ASK A COP: Check out 18 tips to enhance safety when stopped by a police officer

Published 12:05 am Tuesday, May 18, 2021

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Mitch from Beaumont asks: Officer Antoine, I’m grateful for the helpful information about exiting a vehicle when told by a police officer that was shared in last week’s Ask A Cop. I was wondering, are there any more tips that you can give that motorists can adhere to that would provide a safer interaction with the police officer? I must admit that a lot of my family and friends are on edge from the deadly encounters that’s transpired recently around the country. Thanks in advance for your help.

Answer: I wholeheartedly agree with you that information of how to interact with law enforcement officers is needed and very timely. Here are some tips that will enhance the safety and provide a smoother transaction when you are stopped by a police officer:

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1) When you notice you’re being stopped and when it is safe pull over to the right and If possible, pull over in a well-lit area (this is for your protection as well as the officer’s).

2) Put your vehicle in park, roll down your window and turn off the ignition (turning off your engine will give the officer additional assurance that you’re not a flight risk).

3) If it is nighttime, turn on the interior light (so the officer can see inside your vehicle, and this will show you’re not trying to hide anything).

4) Do NOT attempt to run or flee the scene. (Don’t add unnecessary stress to your stop. If you’re nervous or scared, tell the officer.)

5) Remain seated unless you are told to exit by the officer. (This is important. Jumping out of your vehicle before the officer approaches your vehicle could be deemed as a sign of aggression. Just wait!)

6) Do not make any sudden movements. (I know everyone thinks it’s helpful to have their license and insurance in hand when the officer approaches their window, but it’s the opposite result for the officer. Don’t reach for ANYTHING until told so by officer.)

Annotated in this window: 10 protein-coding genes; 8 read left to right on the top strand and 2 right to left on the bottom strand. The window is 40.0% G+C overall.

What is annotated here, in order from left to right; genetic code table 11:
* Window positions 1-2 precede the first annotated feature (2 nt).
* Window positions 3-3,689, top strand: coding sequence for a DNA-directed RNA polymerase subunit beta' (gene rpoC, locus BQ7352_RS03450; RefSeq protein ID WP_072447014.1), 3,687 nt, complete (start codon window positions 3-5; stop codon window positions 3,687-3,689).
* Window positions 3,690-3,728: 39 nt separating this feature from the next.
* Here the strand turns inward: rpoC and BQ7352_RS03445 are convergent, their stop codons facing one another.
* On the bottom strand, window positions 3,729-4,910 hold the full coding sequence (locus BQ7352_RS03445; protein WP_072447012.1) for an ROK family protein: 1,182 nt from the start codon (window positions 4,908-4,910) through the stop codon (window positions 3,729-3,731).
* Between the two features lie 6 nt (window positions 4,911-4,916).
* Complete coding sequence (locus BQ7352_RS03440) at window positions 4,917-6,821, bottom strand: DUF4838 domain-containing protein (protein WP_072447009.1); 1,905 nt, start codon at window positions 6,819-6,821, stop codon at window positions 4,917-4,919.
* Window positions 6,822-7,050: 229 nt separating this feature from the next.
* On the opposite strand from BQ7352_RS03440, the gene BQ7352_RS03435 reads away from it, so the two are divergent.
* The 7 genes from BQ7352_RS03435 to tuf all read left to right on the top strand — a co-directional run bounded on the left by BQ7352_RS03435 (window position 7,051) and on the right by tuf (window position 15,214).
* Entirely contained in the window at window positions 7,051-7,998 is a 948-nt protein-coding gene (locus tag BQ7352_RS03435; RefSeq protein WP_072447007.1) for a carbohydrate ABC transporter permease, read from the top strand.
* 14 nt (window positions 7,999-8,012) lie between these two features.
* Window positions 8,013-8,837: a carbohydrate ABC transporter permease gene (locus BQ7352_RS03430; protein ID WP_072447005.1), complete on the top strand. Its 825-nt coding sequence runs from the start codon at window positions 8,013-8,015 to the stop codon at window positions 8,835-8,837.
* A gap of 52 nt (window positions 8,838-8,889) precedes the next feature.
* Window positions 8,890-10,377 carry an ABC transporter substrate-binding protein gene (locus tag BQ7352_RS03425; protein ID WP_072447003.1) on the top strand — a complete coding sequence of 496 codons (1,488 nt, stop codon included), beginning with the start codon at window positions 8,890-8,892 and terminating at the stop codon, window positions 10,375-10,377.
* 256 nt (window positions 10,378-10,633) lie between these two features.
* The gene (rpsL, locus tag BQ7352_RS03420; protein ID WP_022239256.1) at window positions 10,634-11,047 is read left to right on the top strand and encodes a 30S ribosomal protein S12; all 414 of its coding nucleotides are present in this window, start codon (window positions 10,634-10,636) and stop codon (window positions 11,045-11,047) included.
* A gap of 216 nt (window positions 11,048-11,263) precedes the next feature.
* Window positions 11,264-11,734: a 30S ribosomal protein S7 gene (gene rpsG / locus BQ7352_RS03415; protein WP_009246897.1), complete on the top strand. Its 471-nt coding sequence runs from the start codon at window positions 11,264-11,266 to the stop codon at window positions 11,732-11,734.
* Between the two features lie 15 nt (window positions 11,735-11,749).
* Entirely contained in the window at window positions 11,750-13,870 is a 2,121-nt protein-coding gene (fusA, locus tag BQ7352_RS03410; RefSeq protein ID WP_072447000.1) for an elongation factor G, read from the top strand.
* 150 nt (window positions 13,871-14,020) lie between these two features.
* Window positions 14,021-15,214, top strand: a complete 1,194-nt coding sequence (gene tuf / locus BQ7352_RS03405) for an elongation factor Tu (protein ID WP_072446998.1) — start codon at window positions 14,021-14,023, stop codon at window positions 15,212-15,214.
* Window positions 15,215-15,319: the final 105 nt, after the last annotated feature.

7) Keep your hands where the police can see them. (That’s what helps police officers not perceive you as a threat when they see your empty hands.)

8) Comply with the officer’s request for identification and proof of insurance.

9) If you are lawfully carrying a weapon, disclose it to the officer. (PLEASE at no time are you to display/show your weapon by hand. Simply state you have a weapon and its location.)

10) If an officer gives you a ticket, sign it. It is not an admission of guilt. (Even if you don’t agree sign the ticket, if you refuse you will be arrested and transported to jail and have your vehicle towed.)

11) Do not argue with the officer. (Save your argument for the court room; there’s a chance to win there. You can’t win on side of the road.)

12) Do NOT ignore the officer. (This will help expedite your stop by answering needed questions.)

13) Answer any questions to the best of your ability. (Don’t lie.)

14) If the officer asks you to get out of the vehicle, immediately comply with the officer’s request. (Refer to last week’s answer – Yes you have to get out the car if told to do so.)

15) Do NOT touch the officer’s weapon or any part of the officer body or equipment.

16) Do NOT resist arrest. (If you are TOLD you are under arrest … I know it may be challenging especially if it’s your first time arrested but turn around and place your hands behind your back. Simply COMPLY.)

17) If you are arrested, understand you will be handcuffed with your hands behind you and placed in the backseat of the police vehicle to transport you to jail!

18) If you feel the officer has mistreated you in any way, request and write the officer’s name and badge number, and afterwards you’re able to speak with the officer’s supervisor to make a complaint to the local law enforcement agency.

Keep in mind there’s no perfect formula because every officer-motorist and traffic stop is different. But if you’re able to follow these helpful tips, you greatly increase your odds of having an safe uneventful interaction with a police officer.